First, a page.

Aug 06, 2018 - 01:23 PM
A follow-up question may be more likely to get a response than an inquiry about the status of your application. Avoid asking questions you should already know the answer to or bringing up salary. If a hiring manager has not mentioned when they plan to notify applications about hiring decisions, you can send a follow-up question about the hiring process. If an employer has given a time frame that has not yet elapsed, you may want to ask a more specific question about the position or company.
As long as the questions you ask are well-timed, relevant, and to the point, an interviewer should consider them a sign of your genuine interest in the position. If you don't receive a response, wait a few days before writing back to explain that you would still appreciate clarification or an update on the hiring process.
Dec 18, 2018 - 02:45 PM
Emailing a follow-up question after the interview is completely optional. It is not something you need to do, but it is something you can do if there is truly something crucial you missed asking during the interview. If you choose to send a follow-up question, send it inside of a thank-you email. Thank the interviewer for taking the time to meet with you. Then, politely state your question.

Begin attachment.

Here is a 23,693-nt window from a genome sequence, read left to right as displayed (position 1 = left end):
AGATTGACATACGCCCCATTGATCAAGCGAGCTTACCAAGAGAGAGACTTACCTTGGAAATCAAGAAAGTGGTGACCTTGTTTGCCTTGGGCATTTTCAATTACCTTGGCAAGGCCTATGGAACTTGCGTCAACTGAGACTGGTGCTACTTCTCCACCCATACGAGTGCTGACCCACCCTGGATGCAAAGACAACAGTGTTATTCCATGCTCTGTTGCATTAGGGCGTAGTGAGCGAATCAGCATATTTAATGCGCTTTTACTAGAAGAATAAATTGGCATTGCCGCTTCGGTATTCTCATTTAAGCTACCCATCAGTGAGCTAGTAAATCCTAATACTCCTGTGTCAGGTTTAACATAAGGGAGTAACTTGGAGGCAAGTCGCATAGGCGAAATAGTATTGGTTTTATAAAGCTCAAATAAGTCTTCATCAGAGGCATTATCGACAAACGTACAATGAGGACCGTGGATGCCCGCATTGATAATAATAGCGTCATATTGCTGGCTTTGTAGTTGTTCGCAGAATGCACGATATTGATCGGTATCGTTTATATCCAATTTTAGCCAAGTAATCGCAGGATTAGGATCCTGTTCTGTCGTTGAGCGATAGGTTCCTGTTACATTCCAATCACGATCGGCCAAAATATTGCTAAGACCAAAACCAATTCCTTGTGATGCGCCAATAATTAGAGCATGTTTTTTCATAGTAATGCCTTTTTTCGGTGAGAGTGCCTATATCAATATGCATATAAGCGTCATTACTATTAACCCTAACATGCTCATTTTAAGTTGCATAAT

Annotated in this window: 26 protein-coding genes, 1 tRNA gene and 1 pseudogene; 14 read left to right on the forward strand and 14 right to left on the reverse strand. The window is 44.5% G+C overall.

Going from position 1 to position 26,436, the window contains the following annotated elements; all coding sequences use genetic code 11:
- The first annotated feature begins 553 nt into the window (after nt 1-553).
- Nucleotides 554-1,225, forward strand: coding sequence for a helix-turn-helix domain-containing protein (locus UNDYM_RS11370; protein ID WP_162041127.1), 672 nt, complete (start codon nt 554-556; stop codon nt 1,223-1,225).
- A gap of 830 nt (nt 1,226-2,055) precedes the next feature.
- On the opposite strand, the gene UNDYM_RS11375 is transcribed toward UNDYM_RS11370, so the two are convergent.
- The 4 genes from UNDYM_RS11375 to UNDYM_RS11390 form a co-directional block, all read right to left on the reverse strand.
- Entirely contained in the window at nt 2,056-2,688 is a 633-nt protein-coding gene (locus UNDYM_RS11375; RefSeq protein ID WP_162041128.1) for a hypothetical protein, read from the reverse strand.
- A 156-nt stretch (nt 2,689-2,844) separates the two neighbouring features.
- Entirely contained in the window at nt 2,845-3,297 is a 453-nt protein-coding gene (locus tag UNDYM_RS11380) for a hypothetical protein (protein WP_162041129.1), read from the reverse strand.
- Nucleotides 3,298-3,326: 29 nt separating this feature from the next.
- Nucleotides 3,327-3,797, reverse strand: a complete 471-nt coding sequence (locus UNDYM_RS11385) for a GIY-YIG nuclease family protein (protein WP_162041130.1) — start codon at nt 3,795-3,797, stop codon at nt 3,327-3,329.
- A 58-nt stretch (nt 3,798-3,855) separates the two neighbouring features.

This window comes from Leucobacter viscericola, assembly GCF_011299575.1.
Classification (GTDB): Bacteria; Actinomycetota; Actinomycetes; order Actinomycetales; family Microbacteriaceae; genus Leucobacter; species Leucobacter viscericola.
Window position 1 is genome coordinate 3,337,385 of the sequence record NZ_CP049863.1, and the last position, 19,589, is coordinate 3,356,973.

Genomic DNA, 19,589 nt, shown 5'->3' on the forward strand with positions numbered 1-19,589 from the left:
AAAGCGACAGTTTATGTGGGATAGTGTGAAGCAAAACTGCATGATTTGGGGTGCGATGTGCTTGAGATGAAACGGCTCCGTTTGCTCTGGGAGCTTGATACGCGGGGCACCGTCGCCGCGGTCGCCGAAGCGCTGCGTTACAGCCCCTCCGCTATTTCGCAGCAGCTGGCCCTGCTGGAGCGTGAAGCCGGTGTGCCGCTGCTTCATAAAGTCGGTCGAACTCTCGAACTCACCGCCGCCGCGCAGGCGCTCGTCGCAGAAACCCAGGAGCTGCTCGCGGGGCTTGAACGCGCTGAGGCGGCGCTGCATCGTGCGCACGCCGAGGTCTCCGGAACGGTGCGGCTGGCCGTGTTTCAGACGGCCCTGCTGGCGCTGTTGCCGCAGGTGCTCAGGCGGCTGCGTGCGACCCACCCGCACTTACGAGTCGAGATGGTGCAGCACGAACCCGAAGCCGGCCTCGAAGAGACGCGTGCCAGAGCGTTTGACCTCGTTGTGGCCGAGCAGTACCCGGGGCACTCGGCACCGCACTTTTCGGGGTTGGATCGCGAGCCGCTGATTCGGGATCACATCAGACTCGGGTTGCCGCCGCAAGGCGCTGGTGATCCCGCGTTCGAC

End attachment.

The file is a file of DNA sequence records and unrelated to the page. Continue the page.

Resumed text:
But, don’t be surprised if the interviewer doesn’t answer your question. The interviewer could be in the middle of interviewing multiple candidates and may not have time for more questions. If you are offered the job, ask your question again at that time. You can either ask in writing again, or via phone, or you can ask to meet with the hiring manager to ask a few more questions before accepting the offer. Most hiring managers will be understanding to this request.